Thank you! While I’m finished with Lucas for now, two new stories are underway. The first fictionalizes a true 1980’s battle between an auto manufacturer and an underdog labor union. The second, set in small-town USA, explores the plight of another underdog, a young woman unjustly blamed for a deadly accident.
Urban explorer Lucas Tremaine should buckle down and complete his Masters in Architecture, but the past torments him. Six years earlier, Drax Enterprises’ negligence killed his father and left his mother strung out on Valium. Lucas longs to punish the corrupt behemoth of Cincinnati real estate development, but what can one man do?
“Plenty,” says old Mr. Blumenfeld, Lucas’s boss and a former photojournalist with too many secrets. Evidence to bury Drax exists, he claims, but to find it, Lucas must breach the city’s welded-shut subway system. Lucas takes the plunge, aided by his best friend and moral compass, Reuben Klein.
The deeper the duo infiltrates the dangerous underground, the further back they turn the clock. They learn that Drax’s corruption intertwined with fascism’s rise in Germany. That campfire tales of a subway crypt were true. That no one can be trusted, not even Lucas’s boss.
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With a start in Berlin, 1945, The Immortality Trigger launches into present day, hurtling between Europe, South America and Africa with a gripping pace.The author, Douglas Misquita, is moved to write large-scale thrillers, and with the second book in this series, surely achieves that goal. Not only is this book vast and well-written, the story it tells picks angles with many appeals.
The Immortality Trigger clips along as expected being at heart an action-thriller and were it not for the hook at the beginning taking place during the closing years of the Second World War that hinted at monstrous experiments, it may be too stuck in one genre. But for fans of fast-paced modern tales with global reach that dabble in history, this is a perfect storm. Having the hint of science fiction gives the story a cross-genre feel, and the monstrous brutality at once has an otherworldly feel while being rooted in our dark reality. Turning the news on the right channel, and you will see how timely and accurate these atrocities are. All of them. From the experiments that took place in wartime Germany to the extermination happening in countries from east to west alike, the author offers some guide to fact at the end of the book.
From the outset, we follow INTERPOL agent, Sabina Wytchoff. Her grandfather has succumbed to cancer and his wish of being stored cryogenically has just been carried out. In his safe lay ties to an ancient society still very active today. Too active, as the bombing incident that killed her parents only a week before may be involved somehow.
Illegal fight rings delight in the superhuman strength of Luc Fortesque and it seems being more than human is something of a problem. He’s not the only one. An experimental and unstable drug he was given may make him a star in the ring, but Luc won’t rest until he’s found the transhumanist faction responsible. He may be an army of one, but there are armed and demented soldiers between him and his goal.
Colombian newspapers have been blaring the face-off between drug-lord El Fantasma and their rival, El Angel, who will stop at nothing to bring down the cartels. After a vicious and heart-stopping fight – in the middle of a bust free-way in daylight – a terrible clue is left bleeding in the leg of El Fantasma; a silver dagger. With no clue how this Nazi war relic came into El Angel’s possession, the threads begin to draw together when everyone involved needs answers.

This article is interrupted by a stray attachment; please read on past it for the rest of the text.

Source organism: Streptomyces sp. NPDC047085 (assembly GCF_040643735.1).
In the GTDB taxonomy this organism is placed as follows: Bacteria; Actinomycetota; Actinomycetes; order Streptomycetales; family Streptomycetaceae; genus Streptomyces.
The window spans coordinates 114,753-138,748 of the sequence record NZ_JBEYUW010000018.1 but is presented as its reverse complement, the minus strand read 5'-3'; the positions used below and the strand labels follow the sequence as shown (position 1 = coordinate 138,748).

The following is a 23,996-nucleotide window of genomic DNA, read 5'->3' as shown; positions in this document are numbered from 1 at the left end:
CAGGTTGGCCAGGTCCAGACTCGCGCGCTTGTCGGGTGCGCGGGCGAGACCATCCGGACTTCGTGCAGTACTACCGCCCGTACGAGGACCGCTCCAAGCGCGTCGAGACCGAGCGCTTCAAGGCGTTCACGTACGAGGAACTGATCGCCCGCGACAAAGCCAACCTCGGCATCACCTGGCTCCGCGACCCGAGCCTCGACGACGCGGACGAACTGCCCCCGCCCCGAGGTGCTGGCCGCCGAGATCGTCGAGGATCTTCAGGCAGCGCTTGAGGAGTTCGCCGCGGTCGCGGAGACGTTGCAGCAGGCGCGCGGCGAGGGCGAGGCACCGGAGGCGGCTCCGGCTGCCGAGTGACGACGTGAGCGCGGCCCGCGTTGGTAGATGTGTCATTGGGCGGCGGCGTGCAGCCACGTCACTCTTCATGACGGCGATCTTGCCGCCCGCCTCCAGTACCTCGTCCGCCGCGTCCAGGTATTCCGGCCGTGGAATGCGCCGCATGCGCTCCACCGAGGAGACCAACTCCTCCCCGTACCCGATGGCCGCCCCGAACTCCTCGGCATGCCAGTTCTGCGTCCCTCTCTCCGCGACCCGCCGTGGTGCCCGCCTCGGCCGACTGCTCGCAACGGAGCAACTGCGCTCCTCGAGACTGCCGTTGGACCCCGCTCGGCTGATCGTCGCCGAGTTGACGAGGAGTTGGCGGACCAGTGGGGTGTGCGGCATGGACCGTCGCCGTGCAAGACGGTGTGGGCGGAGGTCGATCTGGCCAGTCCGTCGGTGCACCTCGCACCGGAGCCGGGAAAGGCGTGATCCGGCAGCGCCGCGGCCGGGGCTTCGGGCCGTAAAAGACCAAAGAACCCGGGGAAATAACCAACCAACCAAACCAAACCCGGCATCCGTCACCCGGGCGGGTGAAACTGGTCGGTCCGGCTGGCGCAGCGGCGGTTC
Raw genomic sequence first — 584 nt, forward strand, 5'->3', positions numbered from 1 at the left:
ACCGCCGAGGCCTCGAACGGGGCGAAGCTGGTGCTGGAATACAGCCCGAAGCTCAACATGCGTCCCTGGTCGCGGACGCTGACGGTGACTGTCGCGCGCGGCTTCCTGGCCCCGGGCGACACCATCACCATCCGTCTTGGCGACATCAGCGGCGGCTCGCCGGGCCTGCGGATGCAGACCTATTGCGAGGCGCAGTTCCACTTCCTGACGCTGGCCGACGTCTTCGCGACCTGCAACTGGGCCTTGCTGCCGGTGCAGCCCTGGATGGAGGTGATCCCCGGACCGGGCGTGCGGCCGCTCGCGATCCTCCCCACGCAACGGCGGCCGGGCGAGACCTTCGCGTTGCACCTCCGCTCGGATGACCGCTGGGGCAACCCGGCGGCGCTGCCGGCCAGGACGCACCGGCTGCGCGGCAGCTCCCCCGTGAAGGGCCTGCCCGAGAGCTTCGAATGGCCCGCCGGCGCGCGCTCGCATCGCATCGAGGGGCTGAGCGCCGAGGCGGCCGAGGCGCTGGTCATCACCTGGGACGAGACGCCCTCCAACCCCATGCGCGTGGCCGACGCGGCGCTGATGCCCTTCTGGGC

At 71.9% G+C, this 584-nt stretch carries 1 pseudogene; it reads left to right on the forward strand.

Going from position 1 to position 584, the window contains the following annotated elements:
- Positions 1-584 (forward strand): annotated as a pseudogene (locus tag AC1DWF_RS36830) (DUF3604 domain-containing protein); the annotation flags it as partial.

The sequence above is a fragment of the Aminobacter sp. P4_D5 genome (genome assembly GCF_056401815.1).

By the midpoint of the book it seems nearly impossible for these factions with their very different worlds to be pieces of the same puzzle, but readers will delight in how problems new and old have become entangled.
Overuse of jargon, while inevitable in a story that deals with military language, is much more noticeable in the beginning of the book. Nearing the middle, it is either not as glaring or has been quelled. Using the same word four times in one paragraph never sounds right, however, and there are a few points where this is troublesome. Very tightly written otherwise, going from lush landscapes to cities, drug-fuelled frenzies to tense negotiations. For fans of epic thrillers, Douglas Misquita may well be the next binge read. With many previous books, this new series reads like a flashy blockbuster film, so it must be worth it to see where this author has come from. The cast is large, though not entirely dizzying so just enough to feel like a realized world of people but still keep track of all the players. While there is a little tedium in jargon, having a near Lucha Libre feel to the Colombian stand-off, the ghosts of Nazi Germany and pharma-infused soldiers leering from the shadows knocks this all closer to a perfect action novel for fans of bleak, realistic and dark action.
Pages: 386 | ASIN: B077GHCT7X
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Swallow follows a young German woman during WWII as she struggles to follow her dreams and become a pilot. What was the inspiration that made you want to write such a humanizing story?
I was flicking through some old magazines in a medical waiting room a few years ago and came across an article on WW2 ace fighter pilots. It was a fascinating read, so I took to the internet and was blown away by the material on this subject. I found the story of a young German pilot, Hans Phillip, particularly inspiring, though tragic. It was heart-breaking to read about and see the many images of these young men yet to live their lives. Many of the photographs were candid, showing just how very ‘human’ they really were.
Gabi is a fierce, bright woman who stampedes her way onto the runway. What guided you through Gabi’s development?